Openness, I map to autonomy and competence because more clear information leads to people feeling like they can make better decisions...Collaboration, I map to competence and relatedness because you feel more assured on a team...and Community, I map to relatedness, but also autonomy, because it brings us closer together while breeding independence. In a big way, all of the best parts of the world around me are what causes alot of happiness. So much happiness, in fact, that people that 'get it' start to really reach that self-actualization part of Maslow's Hierarchy of Needs, which is the ultimate in human growth can lead to double happiness, or euphoria.

It isn't perfect, but I know it has certainly helped me and hundreds around me reach deep into our potential.

So, why is it that government or business can't see their roles in this? Sure, it isn't anyone's job to 'deliver' happiness to you...but why not play a role in enabling it? There are two ways in which you can help people with becoming happier:

  1. Create tools or deliver services that help people proactively pursue happiness
  2. Create tools or deliver services that reduce the barriers to happiness

And what are those barriers? Fear, confusion, loneliness, feeling disempowered and out of control of one's life and the basic struggle for survival (not being able to fulfill basic needs like hunger, security and sociality).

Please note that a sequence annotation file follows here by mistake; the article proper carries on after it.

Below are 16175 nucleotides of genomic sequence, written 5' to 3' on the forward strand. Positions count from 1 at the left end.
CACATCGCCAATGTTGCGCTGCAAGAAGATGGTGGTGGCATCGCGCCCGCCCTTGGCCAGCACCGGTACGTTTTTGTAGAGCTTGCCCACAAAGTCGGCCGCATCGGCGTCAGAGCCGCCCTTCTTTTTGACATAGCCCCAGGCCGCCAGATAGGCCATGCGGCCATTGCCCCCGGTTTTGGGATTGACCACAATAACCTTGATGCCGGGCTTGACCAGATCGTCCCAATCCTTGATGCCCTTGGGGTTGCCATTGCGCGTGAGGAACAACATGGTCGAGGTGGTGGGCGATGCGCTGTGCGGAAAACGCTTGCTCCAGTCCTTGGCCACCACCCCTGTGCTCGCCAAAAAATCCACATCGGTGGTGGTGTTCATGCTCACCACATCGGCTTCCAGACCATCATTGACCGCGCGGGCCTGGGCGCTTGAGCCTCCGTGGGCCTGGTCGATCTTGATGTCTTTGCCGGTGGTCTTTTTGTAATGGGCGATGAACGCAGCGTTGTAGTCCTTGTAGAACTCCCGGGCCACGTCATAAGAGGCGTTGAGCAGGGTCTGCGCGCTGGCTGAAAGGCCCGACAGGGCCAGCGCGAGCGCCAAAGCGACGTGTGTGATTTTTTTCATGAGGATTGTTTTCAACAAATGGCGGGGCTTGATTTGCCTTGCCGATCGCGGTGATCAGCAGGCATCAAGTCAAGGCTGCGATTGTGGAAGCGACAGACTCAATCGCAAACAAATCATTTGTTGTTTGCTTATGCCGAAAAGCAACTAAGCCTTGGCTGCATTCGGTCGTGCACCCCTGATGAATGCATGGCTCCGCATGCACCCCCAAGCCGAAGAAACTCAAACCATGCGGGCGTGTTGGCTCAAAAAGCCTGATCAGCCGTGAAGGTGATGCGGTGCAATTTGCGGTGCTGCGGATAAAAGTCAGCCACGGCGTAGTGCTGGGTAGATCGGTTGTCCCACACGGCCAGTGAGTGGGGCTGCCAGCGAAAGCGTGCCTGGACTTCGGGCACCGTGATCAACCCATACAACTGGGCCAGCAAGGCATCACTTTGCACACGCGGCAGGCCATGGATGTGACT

To me it seems pretty obvious that it would be simple to build a business around helping people achieve autonomy, a feeling of competence and relatedness. In fact, every web company that has been successful thusfar has their business build solidly on one or all of these. And I believe that as people discover that these things are within their reach, they will gravitate more and more towards companies that offer tools to helping them achieve happiness.

And governments? Sure, they don't have any real competition...or do they? According to The Flight of the Creative Class: The New Global Competition for Talent, there is a competition. Some countries call it the 'brain drain' (sounds awful). People are going to where they will be more happy, and it isn't necessarily for money. I believe it is for where they can build the most Social Capital and reach their ultimate self-actualization. The US protects its borders for a good reason. It's written right into the Declaration of Independence that "life, liberty and the pursuit of happiness" are inalienable rights to man. That's pretty powerful and though a good look around the US will show that those rights are, in fact, alienated all of the time, it is still part of the promise of the American Dream AND, I should add, within the grasp of just enough people to keep that dream alive.

But what would happen if we committed to it? What would happen if happiness was within the grasp of everyone and business and government delivered those tools instead of the tools of misery and insecurity? Wouldn't it be nice to have ample access to autonomy, competence and relatedness for everyone...not to mention the tools to get us climbing up Maslow's pyramid? I'd like to see this and what could come of it. I'd like to see more businesses built on a model of happiness.